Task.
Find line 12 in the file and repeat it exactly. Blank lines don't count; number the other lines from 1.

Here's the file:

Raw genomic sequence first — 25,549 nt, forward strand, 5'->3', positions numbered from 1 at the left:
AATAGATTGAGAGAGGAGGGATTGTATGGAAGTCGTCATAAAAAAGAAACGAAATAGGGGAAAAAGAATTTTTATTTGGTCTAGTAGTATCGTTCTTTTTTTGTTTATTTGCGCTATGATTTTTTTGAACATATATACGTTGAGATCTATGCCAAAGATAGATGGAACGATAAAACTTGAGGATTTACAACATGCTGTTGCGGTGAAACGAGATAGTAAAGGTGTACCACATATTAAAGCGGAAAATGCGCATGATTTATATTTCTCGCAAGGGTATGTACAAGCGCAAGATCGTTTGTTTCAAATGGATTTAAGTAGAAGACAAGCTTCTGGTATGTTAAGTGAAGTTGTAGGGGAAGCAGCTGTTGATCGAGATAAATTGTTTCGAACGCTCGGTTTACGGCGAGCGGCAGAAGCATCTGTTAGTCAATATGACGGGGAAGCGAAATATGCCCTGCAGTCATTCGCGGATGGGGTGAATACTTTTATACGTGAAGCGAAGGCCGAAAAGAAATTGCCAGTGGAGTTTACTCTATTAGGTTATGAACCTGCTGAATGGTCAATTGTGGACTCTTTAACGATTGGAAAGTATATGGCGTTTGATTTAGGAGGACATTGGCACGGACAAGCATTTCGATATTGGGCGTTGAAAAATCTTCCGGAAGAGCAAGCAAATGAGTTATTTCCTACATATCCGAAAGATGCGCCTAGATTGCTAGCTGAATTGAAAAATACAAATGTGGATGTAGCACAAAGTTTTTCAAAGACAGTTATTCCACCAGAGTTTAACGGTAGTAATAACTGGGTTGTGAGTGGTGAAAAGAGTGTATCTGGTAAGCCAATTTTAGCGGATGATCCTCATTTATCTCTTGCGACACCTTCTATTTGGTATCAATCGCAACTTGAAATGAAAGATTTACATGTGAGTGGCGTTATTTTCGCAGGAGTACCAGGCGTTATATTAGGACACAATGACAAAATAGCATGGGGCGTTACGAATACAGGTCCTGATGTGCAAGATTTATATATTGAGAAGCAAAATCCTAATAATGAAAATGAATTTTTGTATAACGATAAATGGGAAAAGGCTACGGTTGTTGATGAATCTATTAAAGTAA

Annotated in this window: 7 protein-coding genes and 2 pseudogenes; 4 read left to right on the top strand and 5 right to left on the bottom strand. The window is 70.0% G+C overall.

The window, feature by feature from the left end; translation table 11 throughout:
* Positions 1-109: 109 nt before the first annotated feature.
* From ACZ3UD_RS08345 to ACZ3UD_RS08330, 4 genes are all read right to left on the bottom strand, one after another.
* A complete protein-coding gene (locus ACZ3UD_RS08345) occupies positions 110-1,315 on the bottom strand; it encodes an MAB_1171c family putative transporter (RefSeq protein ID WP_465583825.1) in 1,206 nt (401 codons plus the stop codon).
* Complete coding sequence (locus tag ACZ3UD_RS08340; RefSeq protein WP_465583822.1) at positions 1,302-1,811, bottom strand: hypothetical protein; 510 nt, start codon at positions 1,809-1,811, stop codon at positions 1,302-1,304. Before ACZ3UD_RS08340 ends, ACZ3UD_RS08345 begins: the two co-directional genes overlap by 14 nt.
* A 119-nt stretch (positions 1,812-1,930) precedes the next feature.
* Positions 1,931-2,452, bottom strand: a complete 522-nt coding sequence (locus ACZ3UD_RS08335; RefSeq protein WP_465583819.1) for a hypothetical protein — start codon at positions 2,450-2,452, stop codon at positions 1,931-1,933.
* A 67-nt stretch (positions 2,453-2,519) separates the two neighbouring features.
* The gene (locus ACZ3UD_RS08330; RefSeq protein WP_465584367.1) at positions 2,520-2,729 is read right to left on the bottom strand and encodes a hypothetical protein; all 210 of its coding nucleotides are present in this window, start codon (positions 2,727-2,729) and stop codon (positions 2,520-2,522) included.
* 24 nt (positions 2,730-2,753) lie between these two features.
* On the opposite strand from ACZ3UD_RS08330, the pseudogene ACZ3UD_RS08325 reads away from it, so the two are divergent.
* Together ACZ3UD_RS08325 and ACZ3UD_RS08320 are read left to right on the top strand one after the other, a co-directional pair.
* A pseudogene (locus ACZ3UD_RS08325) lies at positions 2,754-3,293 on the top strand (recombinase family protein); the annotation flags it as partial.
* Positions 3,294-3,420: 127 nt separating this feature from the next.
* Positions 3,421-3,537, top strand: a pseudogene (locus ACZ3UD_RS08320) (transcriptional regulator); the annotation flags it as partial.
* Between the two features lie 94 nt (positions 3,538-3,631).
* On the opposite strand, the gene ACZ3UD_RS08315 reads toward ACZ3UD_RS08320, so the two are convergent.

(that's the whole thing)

* The gene (locus ACZ3UD_RS08330; RefSeq protein WP_465584367.1) at positions 2,520-2,729 is read right to left on the bottom strand and encodes a hypothetical protein; all 210 of its coding nucleotides are present in this window, start codon (positions 2,727-2,729) and stop codon (positions 2,520-2,522) included.